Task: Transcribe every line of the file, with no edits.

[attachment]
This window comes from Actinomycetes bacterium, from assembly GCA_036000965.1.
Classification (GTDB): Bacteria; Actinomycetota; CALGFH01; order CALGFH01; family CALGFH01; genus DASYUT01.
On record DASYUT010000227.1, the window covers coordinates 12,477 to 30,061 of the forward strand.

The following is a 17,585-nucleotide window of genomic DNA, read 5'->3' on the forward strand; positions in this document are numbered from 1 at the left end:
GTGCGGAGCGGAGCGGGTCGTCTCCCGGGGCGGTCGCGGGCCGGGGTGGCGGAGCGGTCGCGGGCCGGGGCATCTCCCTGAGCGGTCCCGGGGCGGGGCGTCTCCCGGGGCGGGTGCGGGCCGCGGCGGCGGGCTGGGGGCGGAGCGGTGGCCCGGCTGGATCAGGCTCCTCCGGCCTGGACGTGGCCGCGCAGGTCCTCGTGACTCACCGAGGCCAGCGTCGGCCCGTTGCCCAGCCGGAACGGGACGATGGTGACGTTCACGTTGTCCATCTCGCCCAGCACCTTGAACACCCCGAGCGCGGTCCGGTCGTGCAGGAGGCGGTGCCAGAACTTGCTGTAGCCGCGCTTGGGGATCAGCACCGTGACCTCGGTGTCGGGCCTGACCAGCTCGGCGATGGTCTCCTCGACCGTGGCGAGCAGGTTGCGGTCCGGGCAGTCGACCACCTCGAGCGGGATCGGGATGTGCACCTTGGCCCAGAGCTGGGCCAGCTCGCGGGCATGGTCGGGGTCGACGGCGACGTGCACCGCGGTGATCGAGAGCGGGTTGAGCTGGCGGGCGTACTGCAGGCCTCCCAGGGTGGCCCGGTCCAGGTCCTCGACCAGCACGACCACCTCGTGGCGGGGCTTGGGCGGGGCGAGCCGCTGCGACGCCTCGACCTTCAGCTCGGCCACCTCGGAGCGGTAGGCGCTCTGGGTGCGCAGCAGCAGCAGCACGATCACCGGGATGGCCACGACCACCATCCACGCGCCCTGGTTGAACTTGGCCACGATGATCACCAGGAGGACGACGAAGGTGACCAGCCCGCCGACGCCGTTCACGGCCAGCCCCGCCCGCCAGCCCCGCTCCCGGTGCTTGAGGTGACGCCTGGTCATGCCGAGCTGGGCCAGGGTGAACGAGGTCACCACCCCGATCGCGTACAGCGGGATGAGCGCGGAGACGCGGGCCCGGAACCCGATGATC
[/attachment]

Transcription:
This window comes from Actinomycetes bacterium, from assembly GCA_036000965.1.
Classification (GTDB): Bacteria; Actinomycetota; CALGFH01; order CALGFH01; family CALGFH01; genus DASYUT01.
On record DASYUT010000227.1, the window covers coordinates 12,477 to 30,061 of the forward strand.

The following is a 17,585-nucleotide window of genomic DNA, read 5'->3' on the forward strand; positions in this document are numbered from 1 at the left end:
GTGCGGAGCGGAGCGGGTCGTCTCCCGGGGCGGTCGCGGGCCGGGGTGGCGGAGCGGTCGCGGGCCGGGGCATCTCCCTGAGCGGTCCCGGGGCGGGGCGTCTCCCGGGGCGGGTGCGGGCCGCGGCGGCGGGCTGGGGGCGGAGCGGTGGCCCGGCTGGATCAGGCTCCTCCGGCCTGGACGTGGCCGCGCAGGTCCTCGTGACTCACCGAGGCCAGCGTCGGCCCGTTGCCCAGCCGGAACGGGACGATGGTGACGTTCACGTTGTCCATCTCGCCCAGCACCTTGAACACCCCGAGCGCGGTCCGGTCGTGCAGGAGGCGGTGCCAGAACTTGCTGTAGCCGCGCTTGGGGATCAGCACCGTGACCTCGGTGTCGGGCCTGACCAGCTCGGCGATGGTCTCCTCGACCGTGGCGAGCAGGTTGCGGTCCGGGCAGTCGACCACCTCGAGCGGGATCGGGATGTGCACCTTGGCCCAGAGCTGGGCCAGCTCGCGGGCATGGTCGGGGTCGACGGCGACGTGCACCGCGGTGATCGAGAGCGGGTTGAGCTGGCGGGCGTACTGCAGGCCTCCCAGGGTGGCCCGGTCCAGGTCCTCGACCAGCACGACCACCTCGTGGCGGGGCTTGGGCGGGGCGAGCCGCTGCGACGCCTCGACCTTCAGCTCGGCCACCTCGGAGCGGTAGGCGCTCTGGGTGCGCAGCAGCAGCAGCACGATCACCGGGATGGCCACGACCACCATCCACGCGCCCTGGTTGAACTTGGCCACGATGATCACCAGGAGGACGACGAAGGTGACCAGCCCGCCGACGCCGTTCACGGCCAGCCCCGCCCGCCAGCCCCGCTCCCGGTGCTTGAGGTGACGCCTGGTCATGCCGAGCTGGGCCAGGGTGAACGAGGTCACCACCCCGATCGCGTACAGCGGGATGAGCGCGGAGACGCGGGCCCGGAACCCGATGATC